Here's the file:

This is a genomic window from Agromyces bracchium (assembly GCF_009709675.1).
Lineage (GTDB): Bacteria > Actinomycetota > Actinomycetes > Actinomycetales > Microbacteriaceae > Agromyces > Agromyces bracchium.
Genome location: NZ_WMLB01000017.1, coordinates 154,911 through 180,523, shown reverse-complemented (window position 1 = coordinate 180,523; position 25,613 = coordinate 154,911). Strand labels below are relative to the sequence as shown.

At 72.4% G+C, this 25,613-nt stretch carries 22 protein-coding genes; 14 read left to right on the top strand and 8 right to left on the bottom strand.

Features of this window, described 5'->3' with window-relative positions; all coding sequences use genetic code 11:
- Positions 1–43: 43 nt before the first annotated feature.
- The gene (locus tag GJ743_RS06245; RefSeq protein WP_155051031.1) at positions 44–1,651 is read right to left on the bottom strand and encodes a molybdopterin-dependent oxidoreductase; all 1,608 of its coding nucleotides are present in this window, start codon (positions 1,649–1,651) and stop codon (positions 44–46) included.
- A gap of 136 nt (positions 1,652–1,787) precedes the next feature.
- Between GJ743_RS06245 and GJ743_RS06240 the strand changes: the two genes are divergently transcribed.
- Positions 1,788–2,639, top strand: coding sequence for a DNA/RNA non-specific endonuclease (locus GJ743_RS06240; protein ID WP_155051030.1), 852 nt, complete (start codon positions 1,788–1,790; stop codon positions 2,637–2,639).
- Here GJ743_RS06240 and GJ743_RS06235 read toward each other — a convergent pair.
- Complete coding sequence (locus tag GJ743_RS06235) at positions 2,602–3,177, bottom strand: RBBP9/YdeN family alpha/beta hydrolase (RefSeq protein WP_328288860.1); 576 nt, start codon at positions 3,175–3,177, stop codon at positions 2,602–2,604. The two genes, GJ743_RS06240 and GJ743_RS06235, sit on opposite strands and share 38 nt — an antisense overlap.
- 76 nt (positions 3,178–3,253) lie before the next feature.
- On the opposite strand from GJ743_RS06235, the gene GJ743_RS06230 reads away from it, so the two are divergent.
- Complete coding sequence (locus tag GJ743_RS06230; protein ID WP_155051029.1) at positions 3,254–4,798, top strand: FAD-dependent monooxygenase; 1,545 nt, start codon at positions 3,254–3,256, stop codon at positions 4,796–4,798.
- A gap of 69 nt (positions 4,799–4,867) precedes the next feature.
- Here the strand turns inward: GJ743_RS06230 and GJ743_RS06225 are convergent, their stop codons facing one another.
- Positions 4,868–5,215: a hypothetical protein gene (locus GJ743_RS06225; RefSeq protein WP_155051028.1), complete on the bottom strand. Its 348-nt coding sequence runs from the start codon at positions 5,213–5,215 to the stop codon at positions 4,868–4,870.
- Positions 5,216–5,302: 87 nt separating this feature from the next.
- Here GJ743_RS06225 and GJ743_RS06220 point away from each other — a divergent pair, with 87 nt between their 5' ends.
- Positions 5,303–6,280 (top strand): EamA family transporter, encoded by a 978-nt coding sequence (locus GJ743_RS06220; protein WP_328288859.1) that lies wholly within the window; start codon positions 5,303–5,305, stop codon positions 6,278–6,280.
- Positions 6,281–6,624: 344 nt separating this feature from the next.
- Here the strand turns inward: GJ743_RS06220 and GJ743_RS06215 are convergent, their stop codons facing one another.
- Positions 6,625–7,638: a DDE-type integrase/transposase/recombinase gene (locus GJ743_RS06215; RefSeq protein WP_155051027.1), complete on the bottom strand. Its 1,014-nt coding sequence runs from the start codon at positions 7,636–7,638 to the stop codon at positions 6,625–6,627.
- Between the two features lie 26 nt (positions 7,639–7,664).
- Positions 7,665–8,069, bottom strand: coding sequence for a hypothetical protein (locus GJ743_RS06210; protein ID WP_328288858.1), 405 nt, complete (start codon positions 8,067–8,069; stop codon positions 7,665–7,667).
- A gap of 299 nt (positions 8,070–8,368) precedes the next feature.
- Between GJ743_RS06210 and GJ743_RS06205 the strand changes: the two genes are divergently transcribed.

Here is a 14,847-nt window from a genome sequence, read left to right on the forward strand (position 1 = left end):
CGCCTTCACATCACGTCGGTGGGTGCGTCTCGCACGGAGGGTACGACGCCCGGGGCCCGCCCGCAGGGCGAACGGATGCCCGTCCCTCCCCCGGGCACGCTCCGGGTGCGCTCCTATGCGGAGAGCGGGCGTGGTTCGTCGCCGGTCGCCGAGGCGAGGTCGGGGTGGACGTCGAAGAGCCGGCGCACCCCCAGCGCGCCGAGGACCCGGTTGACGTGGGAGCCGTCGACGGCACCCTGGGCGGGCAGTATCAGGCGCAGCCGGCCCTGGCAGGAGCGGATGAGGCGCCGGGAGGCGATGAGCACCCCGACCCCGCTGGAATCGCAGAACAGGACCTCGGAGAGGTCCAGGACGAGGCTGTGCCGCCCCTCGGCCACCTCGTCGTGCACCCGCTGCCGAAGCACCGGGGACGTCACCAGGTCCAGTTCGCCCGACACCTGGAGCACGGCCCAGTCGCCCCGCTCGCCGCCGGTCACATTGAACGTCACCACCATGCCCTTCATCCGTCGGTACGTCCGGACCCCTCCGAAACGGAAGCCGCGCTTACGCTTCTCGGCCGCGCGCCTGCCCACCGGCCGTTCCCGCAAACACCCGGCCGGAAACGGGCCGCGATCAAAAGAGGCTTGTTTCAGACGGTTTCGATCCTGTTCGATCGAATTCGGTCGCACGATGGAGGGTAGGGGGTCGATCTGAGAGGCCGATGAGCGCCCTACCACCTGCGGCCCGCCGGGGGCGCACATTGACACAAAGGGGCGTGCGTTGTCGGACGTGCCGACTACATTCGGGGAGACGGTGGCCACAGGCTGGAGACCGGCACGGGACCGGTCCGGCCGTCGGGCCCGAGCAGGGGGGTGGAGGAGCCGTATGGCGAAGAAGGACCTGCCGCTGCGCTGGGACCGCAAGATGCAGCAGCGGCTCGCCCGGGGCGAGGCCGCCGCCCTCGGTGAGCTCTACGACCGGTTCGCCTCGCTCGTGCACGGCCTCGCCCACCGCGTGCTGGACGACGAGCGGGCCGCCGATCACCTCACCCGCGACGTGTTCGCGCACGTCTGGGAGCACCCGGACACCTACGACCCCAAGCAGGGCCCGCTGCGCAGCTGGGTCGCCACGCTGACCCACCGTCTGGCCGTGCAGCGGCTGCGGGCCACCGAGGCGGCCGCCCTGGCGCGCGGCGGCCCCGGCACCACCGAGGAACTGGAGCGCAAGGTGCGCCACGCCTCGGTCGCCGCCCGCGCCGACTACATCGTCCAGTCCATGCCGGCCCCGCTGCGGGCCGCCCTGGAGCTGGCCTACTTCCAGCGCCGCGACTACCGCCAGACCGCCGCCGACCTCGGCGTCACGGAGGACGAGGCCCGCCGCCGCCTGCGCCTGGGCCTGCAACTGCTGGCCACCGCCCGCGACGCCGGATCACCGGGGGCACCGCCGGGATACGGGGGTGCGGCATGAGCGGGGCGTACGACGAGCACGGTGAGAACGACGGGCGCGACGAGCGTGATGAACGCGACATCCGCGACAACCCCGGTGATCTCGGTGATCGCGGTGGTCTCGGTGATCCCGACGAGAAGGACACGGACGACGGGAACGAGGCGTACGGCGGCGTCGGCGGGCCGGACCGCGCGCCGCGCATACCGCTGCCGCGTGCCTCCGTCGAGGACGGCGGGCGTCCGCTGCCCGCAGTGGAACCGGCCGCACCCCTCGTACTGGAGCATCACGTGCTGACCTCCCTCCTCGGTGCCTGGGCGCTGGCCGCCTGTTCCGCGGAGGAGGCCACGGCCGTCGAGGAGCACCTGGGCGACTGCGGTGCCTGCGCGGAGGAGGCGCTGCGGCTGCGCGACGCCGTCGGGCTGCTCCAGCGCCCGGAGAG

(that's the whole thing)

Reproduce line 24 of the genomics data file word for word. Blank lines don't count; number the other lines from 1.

- Positions 6,625–7,638: a DDE-type integrase/transposase/recombinase gene (locus GJ743_RS06215; RefSeq protein WP_155051027.1), complete on the bottom strand. Its 1,014-nt coding sequence runs from the start codon at positions 7,636–7,638 to the stop codon at positions 6,625–6,627.